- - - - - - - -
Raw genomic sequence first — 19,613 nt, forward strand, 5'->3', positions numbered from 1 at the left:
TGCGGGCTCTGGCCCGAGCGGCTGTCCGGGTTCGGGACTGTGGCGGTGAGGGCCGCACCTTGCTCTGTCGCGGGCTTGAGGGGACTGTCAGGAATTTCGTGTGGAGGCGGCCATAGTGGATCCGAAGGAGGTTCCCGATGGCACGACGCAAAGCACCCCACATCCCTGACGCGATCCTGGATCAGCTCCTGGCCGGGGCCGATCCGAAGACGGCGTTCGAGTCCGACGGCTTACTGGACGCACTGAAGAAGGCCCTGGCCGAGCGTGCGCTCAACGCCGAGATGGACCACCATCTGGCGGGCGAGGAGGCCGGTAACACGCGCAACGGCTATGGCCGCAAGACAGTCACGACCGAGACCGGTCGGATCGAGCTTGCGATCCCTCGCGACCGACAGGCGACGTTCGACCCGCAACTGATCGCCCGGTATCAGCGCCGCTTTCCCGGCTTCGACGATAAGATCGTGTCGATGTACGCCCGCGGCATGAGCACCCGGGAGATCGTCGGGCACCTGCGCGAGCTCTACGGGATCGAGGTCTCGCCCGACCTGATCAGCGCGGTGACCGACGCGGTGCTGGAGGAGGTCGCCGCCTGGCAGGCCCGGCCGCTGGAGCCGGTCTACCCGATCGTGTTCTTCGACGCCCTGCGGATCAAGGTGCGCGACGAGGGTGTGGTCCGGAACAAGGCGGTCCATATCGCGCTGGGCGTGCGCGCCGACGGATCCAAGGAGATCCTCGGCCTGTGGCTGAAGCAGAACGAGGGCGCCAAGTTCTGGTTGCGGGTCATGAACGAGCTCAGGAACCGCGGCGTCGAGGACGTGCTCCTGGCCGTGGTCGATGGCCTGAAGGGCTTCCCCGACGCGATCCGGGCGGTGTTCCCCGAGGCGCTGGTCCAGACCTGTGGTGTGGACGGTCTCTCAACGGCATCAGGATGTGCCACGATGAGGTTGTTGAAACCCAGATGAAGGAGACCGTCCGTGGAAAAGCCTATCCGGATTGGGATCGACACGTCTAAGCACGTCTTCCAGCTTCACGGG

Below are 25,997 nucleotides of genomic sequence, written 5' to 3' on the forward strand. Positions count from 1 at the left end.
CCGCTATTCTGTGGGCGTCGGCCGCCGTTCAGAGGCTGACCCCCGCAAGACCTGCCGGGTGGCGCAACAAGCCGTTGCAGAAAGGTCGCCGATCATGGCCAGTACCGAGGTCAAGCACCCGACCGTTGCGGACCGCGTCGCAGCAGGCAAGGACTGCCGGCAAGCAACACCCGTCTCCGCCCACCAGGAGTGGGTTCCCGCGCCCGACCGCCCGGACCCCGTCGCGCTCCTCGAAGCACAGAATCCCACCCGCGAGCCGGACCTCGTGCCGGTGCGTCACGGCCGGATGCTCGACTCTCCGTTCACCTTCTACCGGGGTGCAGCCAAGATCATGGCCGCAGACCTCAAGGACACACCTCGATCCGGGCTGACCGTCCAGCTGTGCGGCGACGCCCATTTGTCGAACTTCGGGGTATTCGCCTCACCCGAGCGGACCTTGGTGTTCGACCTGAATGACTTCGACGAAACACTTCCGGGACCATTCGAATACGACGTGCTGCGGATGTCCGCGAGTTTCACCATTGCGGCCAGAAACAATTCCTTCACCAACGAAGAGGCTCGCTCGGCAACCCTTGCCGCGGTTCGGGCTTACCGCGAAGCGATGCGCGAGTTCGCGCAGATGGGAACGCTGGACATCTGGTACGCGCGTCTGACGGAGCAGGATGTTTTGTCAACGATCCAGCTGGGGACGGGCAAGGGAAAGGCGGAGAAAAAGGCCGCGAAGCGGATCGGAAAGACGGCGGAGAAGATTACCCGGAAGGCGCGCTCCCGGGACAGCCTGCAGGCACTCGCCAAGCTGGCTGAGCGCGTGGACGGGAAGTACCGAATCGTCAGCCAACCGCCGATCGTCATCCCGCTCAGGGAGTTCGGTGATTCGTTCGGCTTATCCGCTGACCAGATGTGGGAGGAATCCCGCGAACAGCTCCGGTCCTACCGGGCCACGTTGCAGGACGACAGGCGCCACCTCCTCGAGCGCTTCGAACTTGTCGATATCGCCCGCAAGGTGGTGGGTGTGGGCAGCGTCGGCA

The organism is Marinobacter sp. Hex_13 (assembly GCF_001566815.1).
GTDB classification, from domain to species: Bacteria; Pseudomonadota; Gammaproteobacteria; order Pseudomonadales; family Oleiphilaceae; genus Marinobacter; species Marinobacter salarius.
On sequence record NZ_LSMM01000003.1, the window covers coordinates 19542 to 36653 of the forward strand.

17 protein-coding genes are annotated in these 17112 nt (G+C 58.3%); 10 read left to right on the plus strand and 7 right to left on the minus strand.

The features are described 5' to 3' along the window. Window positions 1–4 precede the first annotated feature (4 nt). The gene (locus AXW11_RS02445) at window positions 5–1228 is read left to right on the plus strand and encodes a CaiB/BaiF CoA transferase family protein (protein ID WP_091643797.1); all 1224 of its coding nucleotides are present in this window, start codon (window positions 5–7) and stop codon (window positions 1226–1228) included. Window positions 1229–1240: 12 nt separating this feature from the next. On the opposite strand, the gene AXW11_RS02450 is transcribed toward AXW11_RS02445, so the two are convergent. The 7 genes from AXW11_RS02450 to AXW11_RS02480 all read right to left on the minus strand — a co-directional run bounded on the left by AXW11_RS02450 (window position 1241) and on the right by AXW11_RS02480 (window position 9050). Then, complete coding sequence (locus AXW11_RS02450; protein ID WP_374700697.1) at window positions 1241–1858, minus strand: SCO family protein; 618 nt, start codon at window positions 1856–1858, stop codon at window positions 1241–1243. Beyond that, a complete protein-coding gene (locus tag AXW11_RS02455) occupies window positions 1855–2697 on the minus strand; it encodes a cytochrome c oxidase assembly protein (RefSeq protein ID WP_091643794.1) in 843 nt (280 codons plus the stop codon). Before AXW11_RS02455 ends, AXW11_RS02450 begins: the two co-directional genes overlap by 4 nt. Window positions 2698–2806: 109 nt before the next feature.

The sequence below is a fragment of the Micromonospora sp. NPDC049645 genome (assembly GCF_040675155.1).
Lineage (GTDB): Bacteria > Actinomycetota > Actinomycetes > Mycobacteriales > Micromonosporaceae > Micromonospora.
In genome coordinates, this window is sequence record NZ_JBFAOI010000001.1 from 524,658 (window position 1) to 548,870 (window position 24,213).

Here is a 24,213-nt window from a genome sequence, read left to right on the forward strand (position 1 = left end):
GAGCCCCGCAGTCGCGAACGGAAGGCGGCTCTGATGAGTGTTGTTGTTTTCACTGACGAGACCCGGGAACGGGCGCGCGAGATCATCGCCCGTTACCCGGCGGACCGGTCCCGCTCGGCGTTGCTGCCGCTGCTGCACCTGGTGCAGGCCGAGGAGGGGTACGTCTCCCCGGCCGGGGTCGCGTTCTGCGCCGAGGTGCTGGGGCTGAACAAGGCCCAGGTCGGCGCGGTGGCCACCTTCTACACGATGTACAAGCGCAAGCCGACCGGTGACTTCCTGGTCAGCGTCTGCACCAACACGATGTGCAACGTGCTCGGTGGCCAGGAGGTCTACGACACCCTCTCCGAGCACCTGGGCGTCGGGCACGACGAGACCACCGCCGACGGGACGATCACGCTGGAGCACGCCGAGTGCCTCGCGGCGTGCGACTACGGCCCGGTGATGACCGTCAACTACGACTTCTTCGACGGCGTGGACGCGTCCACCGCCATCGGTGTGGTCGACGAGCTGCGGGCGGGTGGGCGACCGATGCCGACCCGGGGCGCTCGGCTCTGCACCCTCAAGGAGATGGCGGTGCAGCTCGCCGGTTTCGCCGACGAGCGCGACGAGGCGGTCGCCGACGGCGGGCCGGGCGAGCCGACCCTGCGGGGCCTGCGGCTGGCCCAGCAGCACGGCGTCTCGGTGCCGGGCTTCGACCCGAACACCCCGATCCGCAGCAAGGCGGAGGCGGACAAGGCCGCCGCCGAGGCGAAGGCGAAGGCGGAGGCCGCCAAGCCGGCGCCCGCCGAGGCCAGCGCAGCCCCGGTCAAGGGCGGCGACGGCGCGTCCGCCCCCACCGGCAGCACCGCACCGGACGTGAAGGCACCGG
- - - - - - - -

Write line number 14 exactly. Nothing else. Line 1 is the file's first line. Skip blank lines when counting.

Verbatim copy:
GAGCCCCGCAGTCGCGAACGGAAGGCGGCTCTGATGAGTGTTGTTGTTTTCACTGACGAGACCCGGGAACGGGCGCGCGAGATCATCGCCCGTTACCCGGCGGACCGGTCCCGCTCGGCGTTGCTGCCGCTGCTGCACCTGGTGCAGGCCGAGGAGGGGTACGTCTCCCCGGCCGGGGTCGCGTTCTGCGCCGAGGTGCTGGGGCTGAACAAGGCCCAGGTCGGCGCGGTGGCCACCTTCTACACGATGTACAAGCGCAAGCCGACCGGTGACTTCCTGGTCAGCGTCTGCACCAACACGATGTGCAACGTGCTCGGTGGCCAGGAGGTCTACGACACCCTCTCCGAGCACCTGGGCGTCGGGCACGACGAGACCACCGCCGACGGGACGATCACGCTGGAGCACGCCGAGTGCCTCGCGGCGTGCGACTACGGCCCGGTGATGACCGTCAACTACGACTTCTTCGACGGCGTGGACGCGTCCACCGCCATCGGTGTGGTCGACGAGCTGCGGGCGGGTGGGCGACCGATGCCGACCCGGGGCGCTCGGCTCTGCACCCTCAAGGAGATGGCGGTGCAGCTCGCCGGTTTCGCCGACGAGCGCGACGAGGCGGTCGCCGACGGCGGGCCGGGCGAGCCGACCCTGCGGGGCCTGCGGCTGGCCCAGCAGCACGGCGTCTCGGTGCCGGGCTTCGACCCGAACACCCCGATCCGCAGCAAGGCGGAGGCGGACAAGGCCGCCGCCGAGGCGAAGGCGAAGGCGGAGGCCGCCAAGCCGGCGCCCGCCGAGGCCAGCGCAGCCCCGGTCAAGGGCGGCGACGGCGCGTCCGCCCCCACCGGCAGCACCGCACCGGACGTGAAGGCACCGG